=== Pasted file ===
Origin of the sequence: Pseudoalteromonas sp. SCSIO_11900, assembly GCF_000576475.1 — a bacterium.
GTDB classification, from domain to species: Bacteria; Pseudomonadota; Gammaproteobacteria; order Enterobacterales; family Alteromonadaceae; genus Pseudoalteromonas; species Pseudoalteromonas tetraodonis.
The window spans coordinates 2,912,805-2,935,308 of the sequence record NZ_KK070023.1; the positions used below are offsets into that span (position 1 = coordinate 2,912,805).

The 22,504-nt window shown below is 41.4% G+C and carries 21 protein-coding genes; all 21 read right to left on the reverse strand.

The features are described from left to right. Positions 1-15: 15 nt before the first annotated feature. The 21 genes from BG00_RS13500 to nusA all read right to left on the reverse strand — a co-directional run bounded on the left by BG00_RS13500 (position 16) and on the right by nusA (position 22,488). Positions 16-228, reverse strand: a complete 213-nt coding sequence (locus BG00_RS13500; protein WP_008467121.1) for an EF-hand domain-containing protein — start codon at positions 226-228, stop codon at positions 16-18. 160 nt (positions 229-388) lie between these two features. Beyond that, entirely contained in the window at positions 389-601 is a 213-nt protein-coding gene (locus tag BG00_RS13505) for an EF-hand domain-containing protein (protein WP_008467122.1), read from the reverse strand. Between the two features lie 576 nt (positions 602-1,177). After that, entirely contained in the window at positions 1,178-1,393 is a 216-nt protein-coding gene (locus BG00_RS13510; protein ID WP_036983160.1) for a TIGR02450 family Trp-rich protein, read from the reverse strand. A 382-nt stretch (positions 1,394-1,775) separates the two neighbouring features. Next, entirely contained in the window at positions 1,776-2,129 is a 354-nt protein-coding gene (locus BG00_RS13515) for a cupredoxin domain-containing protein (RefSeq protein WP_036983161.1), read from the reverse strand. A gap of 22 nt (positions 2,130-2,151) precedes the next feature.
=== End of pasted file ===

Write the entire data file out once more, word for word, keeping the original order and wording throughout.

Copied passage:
Origin of the sequence: Pseudoalteromonas sp. SCSIO_11900, assembly GCF_000576475.1 — a bacterium.
GTDB classification, from domain to species: Bacteria; Pseudomonadota; Gammaproteobacteria; order Enterobacterales; family Alteromonadaceae; genus Pseudoalteromonas; species Pseudoalteromonas tetraodonis.
The window spans coordinates 2,912,805-2,935,308 of the sequence record NZ_KK070023.1; the positions used below are offsets into that span (position 1 = coordinate 2,912,805).

The 22,504-nt window shown below is 41.4% G+C and carries 21 protein-coding genes; all 21 read right to left on the reverse strand.

The features are described from left to right. Positions 1-15: 15 nt before the first annotated feature. The 21 genes from BG00_RS13500 to nusA all read right to left on the reverse strand — a co-directional run bounded on the left by BG00_RS13500 (position 16) and on the right by nusA (position 22,488). Positions 16-228, reverse strand: a complete 213-nt coding sequence (locus BG00_RS13500; protein WP_008467121.1) for an EF-hand domain-containing protein — start codon at positions 226-228, stop codon at positions 16-18. 160 nt (positions 229-388) lie between these two features. Beyond that, entirely contained in the window at positions 389-601 is a 213-nt protein-coding gene (locus tag BG00_RS13505) for an EF-hand domain-containing protein (protein WP_008467122.1), read from the reverse strand. Between the two features lie 576 nt (positions 602-1,177). After that, entirely contained in the window at positions 1,178-1,393 is a 216-nt protein-coding gene (locus BG00_RS13510; protein ID WP_036983160.1) for a TIGR02450 family Trp-rich protein, read from the reverse strand. A 382-nt stretch (positions 1,394-1,775) separates the two neighbouring features. Next, entirely contained in the window at positions 1,776-2,129 is a 354-nt protein-coding gene (locus BG00_RS13515) for a cupredoxin domain-containing protein (RefSeq protein WP_036983161.1), read from the reverse strand. A gap of 22 nt (positions 2,130-2,151) precedes the next feature.